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  • Apr 22 20:33
    ericpre commented #2715
  • Apr 22 08:27
    ericpre commented #2715
  • Apr 22 02:27
    HamishGBrown commented #2715
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  • Apr 21 21:08
    codecov[bot] commented #2399
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  • Apr 21 20:55
    codecov[bot] commented #2399
  • Apr 21 20:55
    ericpre synchronize #2399
  • Apr 21 19:44
    ericpre unlabeled #2697
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    ericpre milestoned #2697
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    ericpre unlabeled #2711
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  • Apr 21 13:05
    codecov[bot] commented #2717
  • Apr 21 12:52
    ericpre edited #2717
  • Apr 21 12:52
    ericpre opened #2717
Thomas Aarholt
@thomasaarholt
We should add an explanation under "Model Fitting" and add a link to it from "Binned and Unbinned signals" .
Sharing this job advert here in case it's of interest to anyone. Is for an image analysis group leader position in Germany (Forschungszentrum Juelich). Unfortunately I think I'm too much of an experimentalist.
F00lWise
@F00lWise
image.png
Signal2D.isig[] is messing with the axes
Hi all, I recently discovered hyperspy and was very inspired by the concept, so I decided to try it out for evaluation of a four-dimensional spectroscopy dataset I am working on.
But there is something weird happening with the axes when I use indexing. In fact, it seems to change the order and size of the axes from a simple indexing operation. This produces silent errors in the result.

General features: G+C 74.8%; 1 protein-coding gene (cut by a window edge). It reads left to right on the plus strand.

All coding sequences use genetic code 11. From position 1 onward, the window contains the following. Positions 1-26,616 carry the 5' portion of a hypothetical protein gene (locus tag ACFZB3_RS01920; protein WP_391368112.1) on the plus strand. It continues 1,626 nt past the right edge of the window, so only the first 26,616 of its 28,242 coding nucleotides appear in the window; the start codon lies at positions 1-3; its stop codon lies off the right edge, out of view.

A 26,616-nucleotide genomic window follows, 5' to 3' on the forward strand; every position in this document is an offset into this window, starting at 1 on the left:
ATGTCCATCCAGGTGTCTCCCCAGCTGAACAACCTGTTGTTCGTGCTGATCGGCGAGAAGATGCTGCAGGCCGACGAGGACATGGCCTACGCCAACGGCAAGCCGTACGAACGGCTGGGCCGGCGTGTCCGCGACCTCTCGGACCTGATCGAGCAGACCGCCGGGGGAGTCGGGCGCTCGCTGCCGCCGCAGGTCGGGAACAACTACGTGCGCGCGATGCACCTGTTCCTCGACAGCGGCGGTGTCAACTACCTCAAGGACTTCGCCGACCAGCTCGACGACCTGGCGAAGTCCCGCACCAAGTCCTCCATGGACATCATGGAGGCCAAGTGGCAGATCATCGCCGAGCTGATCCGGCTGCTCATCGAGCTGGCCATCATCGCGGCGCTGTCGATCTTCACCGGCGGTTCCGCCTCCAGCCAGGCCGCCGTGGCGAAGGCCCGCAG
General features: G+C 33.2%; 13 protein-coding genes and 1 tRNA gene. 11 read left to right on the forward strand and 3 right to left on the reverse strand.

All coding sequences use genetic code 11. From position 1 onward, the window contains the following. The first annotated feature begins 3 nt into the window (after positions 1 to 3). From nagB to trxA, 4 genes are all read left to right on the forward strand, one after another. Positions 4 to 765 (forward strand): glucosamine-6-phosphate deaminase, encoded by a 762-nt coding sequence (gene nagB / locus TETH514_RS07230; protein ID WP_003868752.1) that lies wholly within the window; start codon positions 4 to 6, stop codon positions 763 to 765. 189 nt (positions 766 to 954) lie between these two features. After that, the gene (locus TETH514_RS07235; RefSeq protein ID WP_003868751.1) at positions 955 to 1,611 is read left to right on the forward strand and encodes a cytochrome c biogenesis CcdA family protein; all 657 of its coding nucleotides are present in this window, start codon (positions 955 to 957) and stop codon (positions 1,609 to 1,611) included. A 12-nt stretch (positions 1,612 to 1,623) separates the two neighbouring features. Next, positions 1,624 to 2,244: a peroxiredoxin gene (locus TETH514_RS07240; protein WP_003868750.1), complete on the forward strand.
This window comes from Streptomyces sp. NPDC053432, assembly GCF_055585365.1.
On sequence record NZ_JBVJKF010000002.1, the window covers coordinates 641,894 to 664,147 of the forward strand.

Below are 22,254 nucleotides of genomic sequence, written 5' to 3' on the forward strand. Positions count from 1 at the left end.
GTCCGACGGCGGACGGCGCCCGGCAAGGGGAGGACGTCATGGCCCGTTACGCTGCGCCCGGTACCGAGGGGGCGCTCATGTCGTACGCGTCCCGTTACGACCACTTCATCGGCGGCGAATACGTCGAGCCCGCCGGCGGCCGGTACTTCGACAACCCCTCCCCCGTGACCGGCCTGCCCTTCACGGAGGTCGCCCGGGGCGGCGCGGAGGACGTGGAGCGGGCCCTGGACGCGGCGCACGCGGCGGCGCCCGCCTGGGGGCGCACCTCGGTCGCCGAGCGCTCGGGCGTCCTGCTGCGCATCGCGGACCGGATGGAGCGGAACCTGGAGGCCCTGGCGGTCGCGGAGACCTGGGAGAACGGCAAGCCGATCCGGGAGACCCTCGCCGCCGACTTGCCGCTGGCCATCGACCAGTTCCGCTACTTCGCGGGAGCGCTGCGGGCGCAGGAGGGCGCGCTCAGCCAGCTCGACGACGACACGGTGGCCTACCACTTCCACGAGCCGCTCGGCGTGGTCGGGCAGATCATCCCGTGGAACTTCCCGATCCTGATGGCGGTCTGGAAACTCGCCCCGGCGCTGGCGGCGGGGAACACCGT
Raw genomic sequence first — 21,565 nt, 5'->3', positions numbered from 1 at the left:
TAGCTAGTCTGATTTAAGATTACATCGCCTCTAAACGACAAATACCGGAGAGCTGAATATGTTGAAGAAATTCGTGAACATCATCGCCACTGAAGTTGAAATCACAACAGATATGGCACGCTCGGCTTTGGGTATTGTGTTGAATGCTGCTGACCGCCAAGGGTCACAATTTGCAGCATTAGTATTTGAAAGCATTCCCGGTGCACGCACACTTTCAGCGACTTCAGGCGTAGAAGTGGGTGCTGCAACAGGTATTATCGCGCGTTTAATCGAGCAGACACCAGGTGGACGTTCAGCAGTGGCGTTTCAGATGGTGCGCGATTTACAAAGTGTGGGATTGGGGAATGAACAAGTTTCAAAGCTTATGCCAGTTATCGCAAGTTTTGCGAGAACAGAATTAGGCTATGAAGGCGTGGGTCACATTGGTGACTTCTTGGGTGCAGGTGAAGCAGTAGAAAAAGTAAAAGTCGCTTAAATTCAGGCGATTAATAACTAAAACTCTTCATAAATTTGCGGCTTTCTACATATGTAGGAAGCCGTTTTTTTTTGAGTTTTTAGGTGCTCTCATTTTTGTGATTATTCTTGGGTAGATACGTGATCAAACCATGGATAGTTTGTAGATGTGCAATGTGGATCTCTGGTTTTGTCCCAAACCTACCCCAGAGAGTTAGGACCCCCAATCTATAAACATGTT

Does somebody know what is going on here and how to assert consistency between the axes manager and the size of the dataset?
In the image example I posted above, you see how indexing switched the axis information of the navigation dimensions.
FuhuiSHAO
@FuhuiSHAO
slice is in the scale of axis_manager.scale to choose the data.
Thomas Aarholt
@thomasaarholt
That's interesting. I can't seem to reproduce with a minimum example:
import hyperspy.api as hs
import numpy as np

data = np.zeros((63, 51, 400, 975))
s = hs.signals.Signal2D(data)
s
# <Signal2D, title: , dimensions: (51, 63|975, 400)>

s.isig[2:4, 2:3]
# <Signal2D, title: , dimensions: (51, 63|2, 1)>
Any chance you could reproduce in a smaller example?
Thomas Aarholt
@thomasaarholt
@FuhuiSHAO is there any chance you fed hyperspy the wrong (swapped) axes sizes in the dicts in your first line? And then hyperspy computes the correct ones when you use isig?
Thomas Aarholt
@thomasaarholt
I'm pretty sure that is what was happening:
import hyperspy.api as hs
import numpy as np

data = np.zeros((63, 51, 400, 975))

ax1 = {'size' : 63}
ax2 = {'size' : 51}
ax3 = {'size' : 400}
ax4 = {'size' : 975}

s = hs.signals.Signal2D(data, axes=[ax2, ax1, ax3, ax4])
s
# <Signal2D, title: , dimensions: (63, 51|975, 400)>
s.isig[1:2, 3:4]
# <Signal2D, title: , dimensions: (51, 63|1, 1)>
Thomas Aarholt
@thomasaarholt
Here I fed ax1 and ax2 in the wrong order. hyperspy accepts this, but then updates it when slicing the signal.
FuhuiSHAO
@FuhuiSHAO